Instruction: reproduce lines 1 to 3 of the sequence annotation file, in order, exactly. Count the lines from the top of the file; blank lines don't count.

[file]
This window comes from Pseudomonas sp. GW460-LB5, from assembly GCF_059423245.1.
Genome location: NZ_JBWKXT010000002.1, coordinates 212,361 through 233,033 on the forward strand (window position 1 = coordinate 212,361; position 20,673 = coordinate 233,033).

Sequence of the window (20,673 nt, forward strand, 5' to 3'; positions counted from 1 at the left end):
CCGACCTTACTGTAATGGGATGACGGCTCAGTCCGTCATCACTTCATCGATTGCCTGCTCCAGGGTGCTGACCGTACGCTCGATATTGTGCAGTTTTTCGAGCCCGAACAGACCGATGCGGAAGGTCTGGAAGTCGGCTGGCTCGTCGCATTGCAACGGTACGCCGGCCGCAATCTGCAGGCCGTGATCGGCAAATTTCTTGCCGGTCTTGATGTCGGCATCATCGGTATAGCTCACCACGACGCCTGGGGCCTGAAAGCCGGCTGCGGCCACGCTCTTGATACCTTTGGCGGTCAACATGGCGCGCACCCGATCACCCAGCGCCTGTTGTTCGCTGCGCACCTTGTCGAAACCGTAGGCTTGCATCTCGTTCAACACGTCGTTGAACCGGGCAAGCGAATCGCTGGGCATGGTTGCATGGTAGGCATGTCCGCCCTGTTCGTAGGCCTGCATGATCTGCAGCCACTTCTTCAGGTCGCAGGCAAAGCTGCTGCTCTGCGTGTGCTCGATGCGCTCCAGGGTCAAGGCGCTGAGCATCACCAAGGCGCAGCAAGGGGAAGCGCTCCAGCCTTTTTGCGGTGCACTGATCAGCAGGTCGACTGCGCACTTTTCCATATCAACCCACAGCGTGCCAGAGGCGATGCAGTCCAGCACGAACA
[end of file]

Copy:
This window comes from Pseudomonas sp. GW460-LB5, from assembly GCF_059423245.1.
Genome location: NZ_JBWKXT010000002.1, coordinates 212,361 through 233,033 on the forward strand (window position 1 = coordinate 212,361; position 20,673 = coordinate 233,033).

Sequence of the window (20,673 nt, forward strand, 5' to 3'; positions counted from 1 at the left end):